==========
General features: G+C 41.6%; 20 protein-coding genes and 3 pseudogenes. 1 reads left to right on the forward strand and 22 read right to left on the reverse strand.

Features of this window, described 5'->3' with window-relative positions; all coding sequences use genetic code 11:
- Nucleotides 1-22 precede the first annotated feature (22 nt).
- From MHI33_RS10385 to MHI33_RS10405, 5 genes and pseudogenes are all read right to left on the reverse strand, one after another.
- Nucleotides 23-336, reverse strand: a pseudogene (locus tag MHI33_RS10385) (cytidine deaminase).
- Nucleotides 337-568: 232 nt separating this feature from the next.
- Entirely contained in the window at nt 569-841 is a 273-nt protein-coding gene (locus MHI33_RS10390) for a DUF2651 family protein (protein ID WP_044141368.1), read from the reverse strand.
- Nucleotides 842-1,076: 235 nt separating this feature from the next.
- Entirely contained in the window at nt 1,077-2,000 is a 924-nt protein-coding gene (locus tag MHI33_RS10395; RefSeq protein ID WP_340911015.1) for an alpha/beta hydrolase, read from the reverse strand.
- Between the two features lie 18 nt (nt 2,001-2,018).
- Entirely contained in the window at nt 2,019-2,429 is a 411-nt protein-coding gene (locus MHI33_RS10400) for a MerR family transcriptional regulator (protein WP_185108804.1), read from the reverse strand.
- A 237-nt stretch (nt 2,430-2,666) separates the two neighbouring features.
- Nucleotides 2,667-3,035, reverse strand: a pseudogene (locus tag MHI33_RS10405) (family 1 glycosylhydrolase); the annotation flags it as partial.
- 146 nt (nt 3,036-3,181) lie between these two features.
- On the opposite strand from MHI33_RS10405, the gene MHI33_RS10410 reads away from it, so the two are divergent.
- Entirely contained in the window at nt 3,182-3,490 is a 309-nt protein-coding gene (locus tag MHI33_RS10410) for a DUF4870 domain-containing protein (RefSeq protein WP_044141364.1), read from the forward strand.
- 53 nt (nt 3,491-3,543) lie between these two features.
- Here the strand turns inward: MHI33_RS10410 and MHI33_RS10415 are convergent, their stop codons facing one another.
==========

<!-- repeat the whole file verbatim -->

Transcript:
General features: G+C 41.6%; 20 protein-coding genes and 3 pseudogenes. 1 reads left to right on the forward strand and 22 read right to left on the reverse strand.

Features of this window, described 5'->3' with window-relative positions; all coding sequences use genetic code 11:
- Nucleotides 1-22 precede the first annotated feature (22 nt).
- From MHI33_RS10385 to MHI33_RS10405, 5 genes and pseudogenes are all read right to left on the reverse strand, one after another.
- Nucleotides 23-336, reverse strand: a pseudogene (locus tag MHI33_RS10385) (cytidine deaminase).
- Nucleotides 337-568: 232 nt separating this feature from the next.
- Entirely contained in the window at nt 569-841 is a 273-nt protein-coding gene (locus MHI33_RS10390) for a DUF2651 family protein (protein ID WP_044141368.1), read from the reverse strand.
- Nucleotides 842-1,076: 235 nt separating this feature from the next.
- Entirely contained in the window at nt 1,077-2,000 is a 924-nt protein-coding gene (locus tag MHI33_RS10395; RefSeq protein ID WP_340911015.1) for an alpha/beta hydrolase, read from the reverse strand.
- Between the two features lie 18 nt (nt 2,001-2,018).
- Entirely contained in the window at nt 2,019-2,429 is a 411-nt protein-coding gene (locus MHI33_RS10400) for a MerR family transcriptional regulator (protein WP_185108804.1), read from the reverse strand.
- A 237-nt stretch (nt 2,430-2,666) separates the two neighbouring features.
- Nucleotides 2,667-3,035, reverse strand: a pseudogene (locus tag MHI33_RS10405) (family 1 glycosylhydrolase); the annotation flags it as partial.
- 146 nt (nt 3,036-3,181) lie between these two features.
- On the opposite strand from MHI33_RS10405, the gene MHI33_RS10410 reads away from it, so the two are divergent.
- Entirely contained in the window at nt 3,182-3,490 is a 309-nt protein-coding gene (locus tag MHI33_RS10410) for a DUF4870 domain-containing protein (RefSeq protein WP_044141364.1), read from the forward strand.
- 53 nt (nt 3,491-3,543) lie between these two features.
- Here the strand turns inward: MHI33_RS10410 and MHI33_RS10415 are convergent, their stop codons facing one another.